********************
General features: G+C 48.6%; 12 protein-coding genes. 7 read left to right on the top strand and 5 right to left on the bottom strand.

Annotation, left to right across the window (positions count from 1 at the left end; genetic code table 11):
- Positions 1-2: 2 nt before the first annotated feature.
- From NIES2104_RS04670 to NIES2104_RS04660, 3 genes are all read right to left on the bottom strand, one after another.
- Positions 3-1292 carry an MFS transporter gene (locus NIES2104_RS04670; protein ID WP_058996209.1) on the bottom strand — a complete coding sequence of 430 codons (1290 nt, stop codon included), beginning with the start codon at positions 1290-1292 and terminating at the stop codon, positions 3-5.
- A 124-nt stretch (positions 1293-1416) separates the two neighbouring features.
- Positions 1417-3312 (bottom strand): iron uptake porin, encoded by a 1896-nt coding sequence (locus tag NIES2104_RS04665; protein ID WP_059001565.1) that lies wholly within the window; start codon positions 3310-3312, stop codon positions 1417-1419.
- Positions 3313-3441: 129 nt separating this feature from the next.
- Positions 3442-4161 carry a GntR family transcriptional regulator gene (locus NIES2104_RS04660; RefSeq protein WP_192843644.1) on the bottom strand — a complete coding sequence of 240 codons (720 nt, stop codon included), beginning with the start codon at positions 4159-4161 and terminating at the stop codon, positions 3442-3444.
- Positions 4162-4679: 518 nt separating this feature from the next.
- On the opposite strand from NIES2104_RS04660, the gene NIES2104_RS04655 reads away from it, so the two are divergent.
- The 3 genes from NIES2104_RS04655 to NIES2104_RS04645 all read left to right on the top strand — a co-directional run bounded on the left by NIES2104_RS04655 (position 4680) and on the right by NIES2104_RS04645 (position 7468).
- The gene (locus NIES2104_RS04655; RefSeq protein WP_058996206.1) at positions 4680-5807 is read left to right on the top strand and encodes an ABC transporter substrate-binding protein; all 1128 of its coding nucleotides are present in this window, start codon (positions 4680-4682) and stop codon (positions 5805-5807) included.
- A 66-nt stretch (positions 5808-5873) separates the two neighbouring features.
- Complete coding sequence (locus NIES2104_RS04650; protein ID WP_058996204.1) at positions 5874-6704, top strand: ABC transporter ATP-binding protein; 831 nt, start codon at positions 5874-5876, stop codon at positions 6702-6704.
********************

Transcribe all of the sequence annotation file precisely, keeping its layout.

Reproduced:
General features: G+C 48.6%; 12 protein-coding genes. 7 read left to right on the top strand and 5 right to left on the bottom strand.

Annotation, left to right across the window (positions count from 1 at the left end; genetic code table 11):
- Positions 1-2: 2 nt before the first annotated feature.
- From NIES2104_RS04670 to NIES2104_RS04660, 3 genes are all read right to left on the bottom strand, one after another.
- Positions 3-1292 carry an MFS transporter gene (locus NIES2104_RS04670; protein ID WP_058996209.1) on the bottom strand — a complete coding sequence of 430 codons (1290 nt, stop codon included), beginning with the start codon at positions 1290-1292 and terminating at the stop codon, positions 3-5.
- A 124-nt stretch (positions 1293-1416) separates the two neighbouring features.
- Positions 1417-3312 (bottom strand): iron uptake porin, encoded by a 1896-nt coding sequence (locus tag NIES2104_RS04665; protein ID WP_059001565.1) that lies wholly within the window; start codon positions 3310-3312, stop codon positions 1417-1419.
- Positions 3313-3441: 129 nt separating this feature from the next.
- Positions 3442-4161 carry a GntR family transcriptional regulator gene (locus NIES2104_RS04660; RefSeq protein WP_192843644.1) on the bottom strand — a complete coding sequence of 240 codons (720 nt, stop codon included), beginning with the start codon at positions 4159-4161 and terminating at the stop codon, positions 3442-3444.
- Positions 4162-4679: 518 nt separating this feature from the next.
- On the opposite strand from NIES2104_RS04660, the gene NIES2104_RS04655 reads away from it, so the two are divergent.
- The 3 genes from NIES2104_RS04655 to NIES2104_RS04645 all read left to right on the top strand — a co-directional run bounded on the left by NIES2104_RS04655 (position 4680) and on the right by NIES2104_RS04645 (position 7468).
- The gene (locus NIES2104_RS04655; RefSeq protein WP_058996206.1) at positions 4680-5807 is read left to right on the top strand and encodes an ABC transporter substrate-binding protein; all 1128 of its coding nucleotides are present in this window, start codon (positions 4680-4682) and stop codon (positions 5805-5807) included.
- A 66-nt stretch (positions 5808-5873) separates the two neighbouring features.
- Complete coding sequence (locus NIES2104_RS04650; protein ID WP_058996204.1) at positions 5874-6704, top strand: ABC transporter ATP-binding protein; 831 nt, start codon at positions 5874-5876, stop codon at positions 6702-6704.